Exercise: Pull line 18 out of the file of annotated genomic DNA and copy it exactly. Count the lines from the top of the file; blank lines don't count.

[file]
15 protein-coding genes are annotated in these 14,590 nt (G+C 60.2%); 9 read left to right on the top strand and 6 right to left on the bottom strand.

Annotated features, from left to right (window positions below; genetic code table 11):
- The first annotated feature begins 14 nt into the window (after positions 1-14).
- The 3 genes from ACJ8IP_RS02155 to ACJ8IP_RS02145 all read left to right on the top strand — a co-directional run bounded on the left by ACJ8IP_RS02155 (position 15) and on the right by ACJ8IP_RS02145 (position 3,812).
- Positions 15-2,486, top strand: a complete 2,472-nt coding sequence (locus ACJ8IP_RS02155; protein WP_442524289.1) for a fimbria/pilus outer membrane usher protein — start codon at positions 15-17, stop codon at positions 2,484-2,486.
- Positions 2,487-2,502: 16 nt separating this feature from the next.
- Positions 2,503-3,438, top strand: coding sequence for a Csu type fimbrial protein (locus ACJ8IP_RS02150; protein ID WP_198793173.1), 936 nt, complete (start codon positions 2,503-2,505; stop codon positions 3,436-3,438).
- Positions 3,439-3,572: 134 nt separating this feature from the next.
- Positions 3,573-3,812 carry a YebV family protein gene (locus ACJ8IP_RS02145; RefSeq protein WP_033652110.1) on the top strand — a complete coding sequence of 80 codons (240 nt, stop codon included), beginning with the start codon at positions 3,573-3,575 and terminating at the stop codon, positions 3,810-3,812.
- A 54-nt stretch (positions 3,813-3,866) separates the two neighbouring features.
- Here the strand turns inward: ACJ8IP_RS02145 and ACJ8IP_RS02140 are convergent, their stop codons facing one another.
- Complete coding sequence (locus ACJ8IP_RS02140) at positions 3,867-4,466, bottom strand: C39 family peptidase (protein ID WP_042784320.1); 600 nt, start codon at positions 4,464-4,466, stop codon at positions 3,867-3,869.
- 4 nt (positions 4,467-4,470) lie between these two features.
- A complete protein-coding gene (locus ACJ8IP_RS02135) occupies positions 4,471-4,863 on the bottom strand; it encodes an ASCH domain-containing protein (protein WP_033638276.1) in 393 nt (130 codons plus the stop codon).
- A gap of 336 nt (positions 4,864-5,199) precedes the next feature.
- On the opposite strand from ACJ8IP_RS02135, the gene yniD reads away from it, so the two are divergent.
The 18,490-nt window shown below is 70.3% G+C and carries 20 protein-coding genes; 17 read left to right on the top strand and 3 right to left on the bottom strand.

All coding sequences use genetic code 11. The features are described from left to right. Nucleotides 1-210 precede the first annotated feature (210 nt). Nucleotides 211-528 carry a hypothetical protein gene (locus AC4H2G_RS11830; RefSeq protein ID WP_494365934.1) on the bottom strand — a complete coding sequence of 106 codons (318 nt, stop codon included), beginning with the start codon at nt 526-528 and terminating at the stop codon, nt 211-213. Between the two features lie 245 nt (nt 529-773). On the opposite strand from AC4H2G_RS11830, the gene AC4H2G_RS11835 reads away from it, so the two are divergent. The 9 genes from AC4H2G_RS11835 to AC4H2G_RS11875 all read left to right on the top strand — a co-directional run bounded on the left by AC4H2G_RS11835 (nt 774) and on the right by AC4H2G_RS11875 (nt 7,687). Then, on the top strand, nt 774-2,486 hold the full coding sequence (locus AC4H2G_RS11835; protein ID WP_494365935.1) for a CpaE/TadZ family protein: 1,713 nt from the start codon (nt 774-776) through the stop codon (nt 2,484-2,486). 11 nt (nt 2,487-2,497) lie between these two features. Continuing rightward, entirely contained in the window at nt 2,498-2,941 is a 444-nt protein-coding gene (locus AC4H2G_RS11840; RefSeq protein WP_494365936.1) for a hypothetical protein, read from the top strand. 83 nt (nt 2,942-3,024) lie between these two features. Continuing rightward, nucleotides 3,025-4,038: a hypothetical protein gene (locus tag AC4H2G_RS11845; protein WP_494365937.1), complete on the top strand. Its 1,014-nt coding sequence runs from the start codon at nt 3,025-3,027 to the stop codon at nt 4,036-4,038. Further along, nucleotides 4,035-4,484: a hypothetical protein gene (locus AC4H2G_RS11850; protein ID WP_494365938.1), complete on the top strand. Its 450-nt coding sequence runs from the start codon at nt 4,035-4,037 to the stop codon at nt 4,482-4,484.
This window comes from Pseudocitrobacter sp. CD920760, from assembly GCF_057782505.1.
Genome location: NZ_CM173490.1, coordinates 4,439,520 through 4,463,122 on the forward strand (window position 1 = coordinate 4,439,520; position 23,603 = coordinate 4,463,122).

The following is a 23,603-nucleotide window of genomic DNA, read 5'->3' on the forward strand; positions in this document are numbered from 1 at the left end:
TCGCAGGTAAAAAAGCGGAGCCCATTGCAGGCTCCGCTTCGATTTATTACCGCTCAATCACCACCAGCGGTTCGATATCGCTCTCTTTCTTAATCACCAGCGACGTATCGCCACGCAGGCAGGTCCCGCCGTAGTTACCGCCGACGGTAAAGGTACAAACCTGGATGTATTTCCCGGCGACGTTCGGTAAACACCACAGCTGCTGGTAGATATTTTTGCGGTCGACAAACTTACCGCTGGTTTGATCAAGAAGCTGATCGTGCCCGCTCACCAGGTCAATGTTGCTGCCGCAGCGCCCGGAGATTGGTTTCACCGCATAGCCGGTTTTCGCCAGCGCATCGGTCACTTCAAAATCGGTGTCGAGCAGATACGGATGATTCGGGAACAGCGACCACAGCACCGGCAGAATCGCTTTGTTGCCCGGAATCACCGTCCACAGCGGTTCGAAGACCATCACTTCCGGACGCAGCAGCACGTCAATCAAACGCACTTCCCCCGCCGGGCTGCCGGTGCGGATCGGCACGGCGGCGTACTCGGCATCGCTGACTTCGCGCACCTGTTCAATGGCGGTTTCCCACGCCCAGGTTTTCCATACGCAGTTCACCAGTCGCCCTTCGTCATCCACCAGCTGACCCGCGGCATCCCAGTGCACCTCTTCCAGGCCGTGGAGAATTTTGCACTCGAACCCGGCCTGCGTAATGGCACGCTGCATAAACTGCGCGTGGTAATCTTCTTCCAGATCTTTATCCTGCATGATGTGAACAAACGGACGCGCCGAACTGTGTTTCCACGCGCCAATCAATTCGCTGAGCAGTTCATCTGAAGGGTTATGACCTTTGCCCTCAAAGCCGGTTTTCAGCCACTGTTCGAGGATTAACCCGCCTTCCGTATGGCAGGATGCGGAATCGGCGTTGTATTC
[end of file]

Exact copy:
All coding sequences use genetic code 11. The features are described from left to right. Nucleotides 1-210 precede the first annotated feature (210 nt). Nucleotides 211-528 carry a hypothetical protein gene (locus AC4H2G_RS11830; RefSeq protein ID WP_494365934.1) on the bottom strand — a complete coding sequence of 106 codons (318 nt, stop codon included), beginning with the start codon at nt 526-528 and terminating at the stop codon, nt 211-213. Between the two features lie 245 nt (nt 529-773). On the opposite strand from AC4H2G_RS11830, the gene AC4H2G_RS11835 reads away from it, so the two are divergent. The 9 genes from AC4H2G_RS11835 to AC4H2G_RS11875 all read left to right on the top strand — a co-directional run bounded on the left by AC4H2G_RS11835 (nt 774) and on the right by AC4H2G_RS11875 (nt 7,687). Then, on the top strand, nt 774-2,486 hold the full coding sequence (locus AC4H2G_RS11835; protein ID WP_494365935.1) for a CpaE/TadZ family protein: 1,713 nt from the start codon (nt 774-776) through the stop codon (nt 2,484-2,486). 11 nt (nt 2,487-2,497) lie between these two features. Continuing rightward, entirely contained in the window at nt 2,498-2,941 is a 444-nt protein-coding gene (locus AC4H2G_RS11840; RefSeq protein WP_494365936.1) for a hypothetical protein, read from the top strand. 83 nt (nt 2,942-3,024) lie between these two features. Continuing rightward, nucleotides 3,025-4,038: a hypothetical protein gene (locus tag AC4H2G_RS11845; protein WP_494365937.1), complete on the top strand. Its 1,014-nt coding sequence runs from the start codon at nt 3,025-3,027 to the stop codon at nt 4,036-4,038. Further along, nucleotides 4,035-4,484: a hypothetical protein gene (locus AC4H2G_RS11850; protein ID WP_494365938.1), complete on the top strand. Its 450-nt coding sequence runs from the start codon at nt 4,035-4,037 to the stop codon at nt 4,482-4,484.